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Re: Tax Claim from a Pension

#293539

Postby DeepSporran » March 23rd, 2020, 7:45 pm

NegevSouth wrote:Correct. Until quite recently, Hargreaves Landsown charged about £350 if the balance in the fund became less than £1000. Now they don't charge as long as one keeps the account open with a nominal amount.


In fact Hargreaves Lansdown will still close the account if the balance goes below £1000, but they no longer apply the punitive £350 closing fee. So you either have to leave £1000 in the account or you have to open a new one every year if you want keep taking advantage of the (up to) £720 benefit.

terminal7
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Re: Tax Claim from a Pension

#293662

Postby terminal7 » March 24th, 2020, 11:35 am

Thanks guys for the elucidation but bear with me. It is easier to present my query by way of example - I use the max for illustrative purposes.

Assume I am a non tax payer and have say £3k in my bank account. In TY 19/20 I place the £2880 in a SIPP and receive £720 from the Revenue. In TY 20/21 I transfer £2880 from the SIPP back to my bank account (or maybe a different bank account). Subsequently in 20/21, I place £2,880 into the SIPP and in due course receive £720 from the Revenue. I do this year after year effectively recycling the initial £2,880 and receiving £720 every year. All this is aside of possible costs imposed by HL or other platforms as well as changes to the SIPP regulation.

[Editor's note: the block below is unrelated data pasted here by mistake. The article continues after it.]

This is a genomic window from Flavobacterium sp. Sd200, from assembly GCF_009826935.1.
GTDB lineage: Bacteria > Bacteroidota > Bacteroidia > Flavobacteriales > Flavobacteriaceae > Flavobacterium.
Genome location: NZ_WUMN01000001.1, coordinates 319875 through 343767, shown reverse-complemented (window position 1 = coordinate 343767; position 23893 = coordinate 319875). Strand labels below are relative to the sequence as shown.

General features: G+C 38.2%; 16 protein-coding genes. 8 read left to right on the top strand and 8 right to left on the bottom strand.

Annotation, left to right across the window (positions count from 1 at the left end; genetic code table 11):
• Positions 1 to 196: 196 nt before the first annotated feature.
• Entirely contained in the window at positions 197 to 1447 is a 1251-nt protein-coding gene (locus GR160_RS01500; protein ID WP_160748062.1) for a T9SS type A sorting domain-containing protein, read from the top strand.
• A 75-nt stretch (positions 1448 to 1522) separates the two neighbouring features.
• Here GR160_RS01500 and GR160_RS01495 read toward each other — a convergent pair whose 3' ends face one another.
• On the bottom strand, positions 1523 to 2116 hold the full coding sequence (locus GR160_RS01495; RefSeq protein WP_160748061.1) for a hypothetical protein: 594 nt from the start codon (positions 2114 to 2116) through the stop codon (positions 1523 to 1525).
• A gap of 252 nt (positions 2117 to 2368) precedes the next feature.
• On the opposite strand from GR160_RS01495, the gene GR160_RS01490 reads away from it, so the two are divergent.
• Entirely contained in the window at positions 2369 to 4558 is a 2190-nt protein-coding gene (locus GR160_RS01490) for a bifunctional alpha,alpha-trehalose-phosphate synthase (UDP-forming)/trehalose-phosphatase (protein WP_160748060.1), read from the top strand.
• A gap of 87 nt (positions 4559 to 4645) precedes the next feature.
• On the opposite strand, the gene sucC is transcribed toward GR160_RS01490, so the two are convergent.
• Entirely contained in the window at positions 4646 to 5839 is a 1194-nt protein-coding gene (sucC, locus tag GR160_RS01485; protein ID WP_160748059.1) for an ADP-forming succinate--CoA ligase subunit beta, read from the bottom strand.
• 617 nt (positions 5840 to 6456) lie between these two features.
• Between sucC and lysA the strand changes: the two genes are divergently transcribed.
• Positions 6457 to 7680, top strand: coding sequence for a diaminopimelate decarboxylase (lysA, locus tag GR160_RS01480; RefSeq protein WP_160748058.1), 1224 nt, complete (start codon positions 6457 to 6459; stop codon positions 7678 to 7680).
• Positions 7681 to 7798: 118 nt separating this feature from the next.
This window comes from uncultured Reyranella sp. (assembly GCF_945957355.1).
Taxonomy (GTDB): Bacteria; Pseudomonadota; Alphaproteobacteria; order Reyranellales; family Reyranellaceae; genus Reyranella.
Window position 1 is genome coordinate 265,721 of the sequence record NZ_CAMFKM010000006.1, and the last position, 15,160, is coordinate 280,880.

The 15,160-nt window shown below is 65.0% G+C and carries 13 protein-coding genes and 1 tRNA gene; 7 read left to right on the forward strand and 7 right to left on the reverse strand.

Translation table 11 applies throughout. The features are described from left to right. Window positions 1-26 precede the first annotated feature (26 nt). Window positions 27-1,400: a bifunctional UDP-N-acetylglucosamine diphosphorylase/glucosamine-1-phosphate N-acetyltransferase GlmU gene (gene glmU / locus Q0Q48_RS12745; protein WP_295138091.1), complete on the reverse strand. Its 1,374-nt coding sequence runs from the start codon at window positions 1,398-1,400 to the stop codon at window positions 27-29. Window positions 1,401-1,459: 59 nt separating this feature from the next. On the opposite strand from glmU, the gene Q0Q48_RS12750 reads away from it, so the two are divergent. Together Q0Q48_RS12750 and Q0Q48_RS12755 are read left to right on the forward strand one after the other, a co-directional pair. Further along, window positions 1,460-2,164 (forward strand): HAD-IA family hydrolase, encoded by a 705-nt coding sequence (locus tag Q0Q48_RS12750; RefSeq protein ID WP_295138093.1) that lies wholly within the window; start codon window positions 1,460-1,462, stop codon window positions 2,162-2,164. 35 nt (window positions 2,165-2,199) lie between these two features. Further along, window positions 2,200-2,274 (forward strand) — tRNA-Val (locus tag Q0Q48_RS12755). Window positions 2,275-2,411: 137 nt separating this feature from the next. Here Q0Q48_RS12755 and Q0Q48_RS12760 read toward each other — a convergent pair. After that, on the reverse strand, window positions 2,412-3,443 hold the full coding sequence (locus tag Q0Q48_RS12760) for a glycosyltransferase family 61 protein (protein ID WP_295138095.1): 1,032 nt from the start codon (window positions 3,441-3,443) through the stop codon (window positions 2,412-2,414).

Have I got the process correctly? If you can do the above as described or possibly vary it so the recipient bank account in any tax year is different to the sending bank account - this is effectively providing 25% annual interest on an initial £2,880 investment.

swill453
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Re: Tax Claim from a Pension

#293666

Postby swill453 » March 24th, 2020, 11:45 am

terminal7 wrote:Thanks guys for the elucidation but bear with me. It is easier to present my query by way of example - I use the max for illustrative purposes.

Assume I am a non tax payer and have say £3k in my bank account. In TY 19/20 I place the £2880 in a SIPP and receive £720 from the Revenue. In TY 20/21 I transfer £2880 from the SIPP back to my bank account (or maybe a different bank account). Subsequently in 20/21, I place £2,880 into the SIPP and in due course receive £720 from the Revenue. I do this year after year effectively recycling the initial £2,880 and receiving £720 every year. All this is aside of possible costs imposed by HL or other platforms as well as changes to the SIPP regulation.